New UN high-profile panel set to take on noncommunicable diseases, cause of seven in 10 deaths globally
Bold, innovative solutions are now on the table to accelerate the prevention and control of deadly noncommunicable diseases (NCDs) – such as heart and lung disease, cancers and diabetes – as a new United Nations health agency high-level commission gets set to begin its work.
“NCDs are the world’s leading avoidable killers, but the world is not doing enough to prevent and control them,” said Tabaré Vázquez, President of Uruguay and co-chair of the World Health Organization’s (WHO) Independent Global High-level Commission on NCDs.
“We have to ask ourselves if we want to condemn future generations from dying too young, and living lives of ill health and lost opportunity. The answer clearly is ‘no.’ But there is so much we can do to safeguard and care for people, from protecting everyone from tobacco, harmful use of alcohol, and unhealthy foods and sugary drinks, to giving people the health services they need to stop NCDs in their tracks,” he added.
The NCD Commission is also co-chaired by President Maithripala Sirisena of Sri Lanka; President Sauli Niinistö of Finland; Veronika Skvortsova, Minister of Healthcare of the Russian Federation; and Sania Nishtar, former Federal Minister of Pakistan.
Each year, seven in 10 deaths globally are from NCDs, mostly from tobacco and alcohol use, unhealthy diets and physical inactivity.
More than 15 million people between 30 and 70 years old die annually from NCDs. Low- and lower-middle income countries are increasingly affected – with half of premature deaths from NCDs occurring in those countries.
“For the first time in history, more people are dying of noncommunicable diseases, such as heart disease and diabetes, than infectious diseases. This loss of human life spares no one –rich or poor, young or old – and it imposes heavy economic costs on nations,” said Michael R. Bloomberg, WHO Global Ambassador for Noncommunicable Diseases and Commission member.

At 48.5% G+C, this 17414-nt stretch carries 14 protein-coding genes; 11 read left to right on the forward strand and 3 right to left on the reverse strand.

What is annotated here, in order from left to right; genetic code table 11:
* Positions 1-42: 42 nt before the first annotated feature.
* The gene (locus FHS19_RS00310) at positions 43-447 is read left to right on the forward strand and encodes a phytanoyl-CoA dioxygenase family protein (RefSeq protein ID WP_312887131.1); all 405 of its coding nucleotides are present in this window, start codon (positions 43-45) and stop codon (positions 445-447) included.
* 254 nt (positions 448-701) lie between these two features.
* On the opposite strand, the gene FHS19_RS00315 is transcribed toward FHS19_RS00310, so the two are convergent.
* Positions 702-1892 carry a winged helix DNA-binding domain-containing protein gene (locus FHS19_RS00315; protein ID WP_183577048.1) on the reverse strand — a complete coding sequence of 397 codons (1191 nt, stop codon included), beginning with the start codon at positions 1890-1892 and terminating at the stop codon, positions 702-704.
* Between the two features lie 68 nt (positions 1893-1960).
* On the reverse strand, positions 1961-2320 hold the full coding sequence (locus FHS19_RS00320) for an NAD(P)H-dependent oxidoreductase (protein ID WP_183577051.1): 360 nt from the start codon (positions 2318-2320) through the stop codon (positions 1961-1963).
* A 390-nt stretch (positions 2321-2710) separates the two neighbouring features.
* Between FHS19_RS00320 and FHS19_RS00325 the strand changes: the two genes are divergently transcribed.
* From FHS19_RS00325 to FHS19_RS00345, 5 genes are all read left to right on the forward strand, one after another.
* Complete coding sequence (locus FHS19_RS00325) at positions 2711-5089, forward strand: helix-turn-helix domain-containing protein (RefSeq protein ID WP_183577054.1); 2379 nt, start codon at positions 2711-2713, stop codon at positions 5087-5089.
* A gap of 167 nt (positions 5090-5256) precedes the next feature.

Many lives can be saved from NCDs through early diagnosis and improved access to quality and affordable treatment, as well as a whole-of-government approach to reduce the main risk factors.
“The more public support we can build for government policies that are proven to save lives – as this Commission will work to do – the more progress we'll be able to make around the world,” Mr. Bloomberg added.
The Commission was established by WHO Director-General Tedros Adhanom Ghebreyesus and runs until October 2019. It will contribute actionable recommendations to the Third UN General Assembly High-level Meeting on NCDs scheduled for later this year.
“Everybody deserves the right to a healthy life,” Mr. Tedros stressed. “We can beat the drivers of the NCD epidemic, which are among the world’s main obstacles to health.”
Dr. Nishtar argued that while there have been improvements in some countries and regions, the overall rate of progress has been unacceptably slow, “resulting in too many people suffering and dying needlessly from NCDs, and leaving families, communities and governments to bear the human and economic costs.”
“This year, governments will be held to account on progress they have made in protecting their citizens from NCDs,” she underscored.